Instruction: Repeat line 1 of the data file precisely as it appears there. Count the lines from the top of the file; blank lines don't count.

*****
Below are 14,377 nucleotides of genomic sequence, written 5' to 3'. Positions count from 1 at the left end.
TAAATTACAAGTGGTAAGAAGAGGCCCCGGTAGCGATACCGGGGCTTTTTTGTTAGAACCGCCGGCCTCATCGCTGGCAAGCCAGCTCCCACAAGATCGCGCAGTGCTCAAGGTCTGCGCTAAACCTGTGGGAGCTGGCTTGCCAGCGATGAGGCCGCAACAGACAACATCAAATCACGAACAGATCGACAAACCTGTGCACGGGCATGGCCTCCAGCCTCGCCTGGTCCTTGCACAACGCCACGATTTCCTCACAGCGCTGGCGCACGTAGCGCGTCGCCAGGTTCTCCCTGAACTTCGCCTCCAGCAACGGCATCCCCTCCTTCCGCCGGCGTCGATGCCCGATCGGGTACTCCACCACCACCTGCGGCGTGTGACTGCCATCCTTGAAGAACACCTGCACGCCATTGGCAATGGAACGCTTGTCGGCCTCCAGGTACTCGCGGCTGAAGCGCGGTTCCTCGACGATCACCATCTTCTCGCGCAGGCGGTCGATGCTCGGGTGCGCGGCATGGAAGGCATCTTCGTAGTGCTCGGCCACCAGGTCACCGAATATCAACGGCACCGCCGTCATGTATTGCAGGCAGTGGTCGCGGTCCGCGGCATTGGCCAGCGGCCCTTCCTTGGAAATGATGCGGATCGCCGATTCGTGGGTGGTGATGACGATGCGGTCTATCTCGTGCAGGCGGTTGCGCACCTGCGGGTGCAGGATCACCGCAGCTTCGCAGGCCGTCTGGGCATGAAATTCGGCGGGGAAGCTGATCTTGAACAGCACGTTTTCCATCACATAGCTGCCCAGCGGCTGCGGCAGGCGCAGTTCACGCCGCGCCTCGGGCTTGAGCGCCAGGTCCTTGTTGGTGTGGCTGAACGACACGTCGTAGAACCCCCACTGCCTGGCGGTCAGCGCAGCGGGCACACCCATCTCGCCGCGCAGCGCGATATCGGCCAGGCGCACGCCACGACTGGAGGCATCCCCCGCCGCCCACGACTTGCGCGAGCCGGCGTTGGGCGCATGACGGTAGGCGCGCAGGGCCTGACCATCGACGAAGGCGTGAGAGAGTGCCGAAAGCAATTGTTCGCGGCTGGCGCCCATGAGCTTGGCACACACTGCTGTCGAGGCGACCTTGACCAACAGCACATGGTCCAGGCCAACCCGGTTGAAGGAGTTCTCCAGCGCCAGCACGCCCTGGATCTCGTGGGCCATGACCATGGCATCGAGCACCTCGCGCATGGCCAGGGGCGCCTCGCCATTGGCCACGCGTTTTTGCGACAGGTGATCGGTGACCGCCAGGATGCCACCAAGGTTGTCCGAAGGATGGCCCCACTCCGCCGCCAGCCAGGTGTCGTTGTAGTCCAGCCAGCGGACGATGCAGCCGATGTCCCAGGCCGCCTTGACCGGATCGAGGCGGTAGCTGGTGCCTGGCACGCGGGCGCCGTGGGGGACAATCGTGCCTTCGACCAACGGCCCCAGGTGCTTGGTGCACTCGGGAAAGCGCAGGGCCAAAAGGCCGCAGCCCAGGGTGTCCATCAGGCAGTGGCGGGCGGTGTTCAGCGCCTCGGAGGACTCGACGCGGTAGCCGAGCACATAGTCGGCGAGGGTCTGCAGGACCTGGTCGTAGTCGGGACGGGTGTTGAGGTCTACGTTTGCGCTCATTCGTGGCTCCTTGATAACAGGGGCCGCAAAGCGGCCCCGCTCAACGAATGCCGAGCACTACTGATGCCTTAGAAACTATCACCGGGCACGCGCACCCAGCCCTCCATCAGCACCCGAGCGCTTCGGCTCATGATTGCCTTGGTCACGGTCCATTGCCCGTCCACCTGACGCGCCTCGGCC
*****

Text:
Below are 14,377 nucleotides of genomic sequence, written 5' to 3'. Positions count from 1 at the left end.